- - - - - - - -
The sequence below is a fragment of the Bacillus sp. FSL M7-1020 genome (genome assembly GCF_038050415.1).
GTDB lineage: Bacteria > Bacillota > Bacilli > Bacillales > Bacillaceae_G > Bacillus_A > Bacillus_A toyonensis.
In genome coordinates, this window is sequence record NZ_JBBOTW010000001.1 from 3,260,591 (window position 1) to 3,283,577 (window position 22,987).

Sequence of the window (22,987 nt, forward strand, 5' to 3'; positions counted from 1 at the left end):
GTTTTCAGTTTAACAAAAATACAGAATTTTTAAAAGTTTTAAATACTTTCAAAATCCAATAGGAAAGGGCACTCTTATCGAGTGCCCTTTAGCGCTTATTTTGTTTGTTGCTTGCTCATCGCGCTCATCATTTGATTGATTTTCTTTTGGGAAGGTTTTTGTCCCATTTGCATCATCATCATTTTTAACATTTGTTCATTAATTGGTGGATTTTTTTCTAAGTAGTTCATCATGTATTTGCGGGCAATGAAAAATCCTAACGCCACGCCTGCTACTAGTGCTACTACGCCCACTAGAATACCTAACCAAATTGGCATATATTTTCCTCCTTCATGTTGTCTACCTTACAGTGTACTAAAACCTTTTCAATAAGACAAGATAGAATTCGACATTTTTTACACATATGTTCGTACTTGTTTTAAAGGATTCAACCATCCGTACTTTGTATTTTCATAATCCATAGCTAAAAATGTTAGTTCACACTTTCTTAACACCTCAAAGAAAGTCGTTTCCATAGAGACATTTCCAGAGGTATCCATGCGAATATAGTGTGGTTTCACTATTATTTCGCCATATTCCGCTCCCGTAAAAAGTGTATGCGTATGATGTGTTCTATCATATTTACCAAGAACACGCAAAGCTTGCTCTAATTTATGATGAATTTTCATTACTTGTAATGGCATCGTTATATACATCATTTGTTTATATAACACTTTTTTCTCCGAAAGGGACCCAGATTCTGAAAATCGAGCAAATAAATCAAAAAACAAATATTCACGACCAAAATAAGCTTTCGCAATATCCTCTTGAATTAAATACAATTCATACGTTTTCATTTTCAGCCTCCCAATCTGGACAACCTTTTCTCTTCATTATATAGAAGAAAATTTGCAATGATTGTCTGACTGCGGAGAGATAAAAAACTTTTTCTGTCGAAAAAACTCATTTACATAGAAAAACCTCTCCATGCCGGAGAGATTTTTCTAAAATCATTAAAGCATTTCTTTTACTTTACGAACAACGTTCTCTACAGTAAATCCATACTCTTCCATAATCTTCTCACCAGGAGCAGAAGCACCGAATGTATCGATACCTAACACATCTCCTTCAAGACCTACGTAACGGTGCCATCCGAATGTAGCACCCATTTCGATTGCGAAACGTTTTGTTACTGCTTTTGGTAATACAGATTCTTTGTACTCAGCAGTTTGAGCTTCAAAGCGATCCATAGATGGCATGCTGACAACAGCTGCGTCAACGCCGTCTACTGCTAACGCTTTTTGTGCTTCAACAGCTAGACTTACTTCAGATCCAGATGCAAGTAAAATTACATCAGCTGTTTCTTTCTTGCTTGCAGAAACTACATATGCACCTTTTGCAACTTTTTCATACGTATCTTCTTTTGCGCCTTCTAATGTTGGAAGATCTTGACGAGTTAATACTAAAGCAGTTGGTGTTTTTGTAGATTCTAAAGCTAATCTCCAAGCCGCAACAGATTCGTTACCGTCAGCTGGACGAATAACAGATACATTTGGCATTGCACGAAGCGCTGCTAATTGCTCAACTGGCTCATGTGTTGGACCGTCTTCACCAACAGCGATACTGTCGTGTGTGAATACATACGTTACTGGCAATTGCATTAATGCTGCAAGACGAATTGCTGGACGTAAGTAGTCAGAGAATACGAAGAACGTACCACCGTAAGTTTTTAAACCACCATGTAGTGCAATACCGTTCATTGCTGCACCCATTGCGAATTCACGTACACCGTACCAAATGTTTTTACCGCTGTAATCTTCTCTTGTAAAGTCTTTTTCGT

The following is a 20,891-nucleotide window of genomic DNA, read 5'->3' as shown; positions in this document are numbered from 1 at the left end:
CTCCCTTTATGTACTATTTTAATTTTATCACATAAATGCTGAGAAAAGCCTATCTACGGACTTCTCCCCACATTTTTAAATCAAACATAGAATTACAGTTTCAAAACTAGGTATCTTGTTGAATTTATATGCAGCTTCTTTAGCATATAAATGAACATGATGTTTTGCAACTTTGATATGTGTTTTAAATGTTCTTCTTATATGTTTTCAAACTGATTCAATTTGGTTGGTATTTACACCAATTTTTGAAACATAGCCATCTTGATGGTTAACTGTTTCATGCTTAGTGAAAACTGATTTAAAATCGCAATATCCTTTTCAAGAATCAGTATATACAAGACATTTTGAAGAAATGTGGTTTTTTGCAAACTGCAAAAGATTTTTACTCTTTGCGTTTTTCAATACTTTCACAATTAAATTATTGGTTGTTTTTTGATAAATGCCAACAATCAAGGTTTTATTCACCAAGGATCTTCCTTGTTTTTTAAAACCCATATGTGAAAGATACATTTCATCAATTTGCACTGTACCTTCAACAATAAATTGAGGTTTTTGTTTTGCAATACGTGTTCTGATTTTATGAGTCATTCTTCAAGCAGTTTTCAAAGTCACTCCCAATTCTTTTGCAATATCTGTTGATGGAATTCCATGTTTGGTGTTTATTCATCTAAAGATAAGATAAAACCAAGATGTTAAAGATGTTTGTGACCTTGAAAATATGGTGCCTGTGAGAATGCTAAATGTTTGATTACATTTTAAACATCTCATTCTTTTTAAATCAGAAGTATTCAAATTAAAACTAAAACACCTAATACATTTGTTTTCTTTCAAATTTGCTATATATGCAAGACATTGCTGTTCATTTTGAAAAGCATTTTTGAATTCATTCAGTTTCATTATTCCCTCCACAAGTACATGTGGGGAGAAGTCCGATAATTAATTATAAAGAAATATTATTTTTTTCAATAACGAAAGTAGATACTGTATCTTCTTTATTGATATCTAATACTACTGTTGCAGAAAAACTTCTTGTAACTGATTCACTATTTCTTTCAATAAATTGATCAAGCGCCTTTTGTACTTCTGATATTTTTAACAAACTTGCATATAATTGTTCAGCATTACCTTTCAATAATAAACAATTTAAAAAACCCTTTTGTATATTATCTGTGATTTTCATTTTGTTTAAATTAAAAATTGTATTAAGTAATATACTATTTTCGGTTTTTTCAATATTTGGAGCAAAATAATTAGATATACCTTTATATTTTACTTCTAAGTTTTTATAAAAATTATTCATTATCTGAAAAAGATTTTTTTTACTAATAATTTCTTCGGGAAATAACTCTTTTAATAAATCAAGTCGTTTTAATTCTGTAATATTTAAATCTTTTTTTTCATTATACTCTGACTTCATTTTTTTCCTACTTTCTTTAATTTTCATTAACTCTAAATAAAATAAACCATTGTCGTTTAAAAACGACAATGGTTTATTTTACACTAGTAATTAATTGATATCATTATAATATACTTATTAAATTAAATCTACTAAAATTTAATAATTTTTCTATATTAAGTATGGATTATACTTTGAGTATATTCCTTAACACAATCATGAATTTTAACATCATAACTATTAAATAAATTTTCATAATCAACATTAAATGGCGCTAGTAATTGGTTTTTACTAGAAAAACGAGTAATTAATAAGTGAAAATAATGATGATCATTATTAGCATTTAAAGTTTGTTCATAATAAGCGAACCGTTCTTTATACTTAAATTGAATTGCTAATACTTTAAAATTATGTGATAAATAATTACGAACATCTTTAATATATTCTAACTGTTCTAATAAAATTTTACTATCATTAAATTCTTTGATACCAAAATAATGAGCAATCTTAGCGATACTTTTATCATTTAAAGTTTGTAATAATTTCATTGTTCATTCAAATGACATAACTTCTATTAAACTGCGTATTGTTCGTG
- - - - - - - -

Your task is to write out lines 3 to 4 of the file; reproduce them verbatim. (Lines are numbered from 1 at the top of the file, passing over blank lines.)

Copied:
In genome coordinates, this window is sequence record NZ_JBBOTW010000001.1 from 3,260,591 (window position 1) to 3,283,577 (window position 22,987).

Sequence of the window (22,987 nt, forward strand, 5' to 3'; positions counted from 1 at the left end):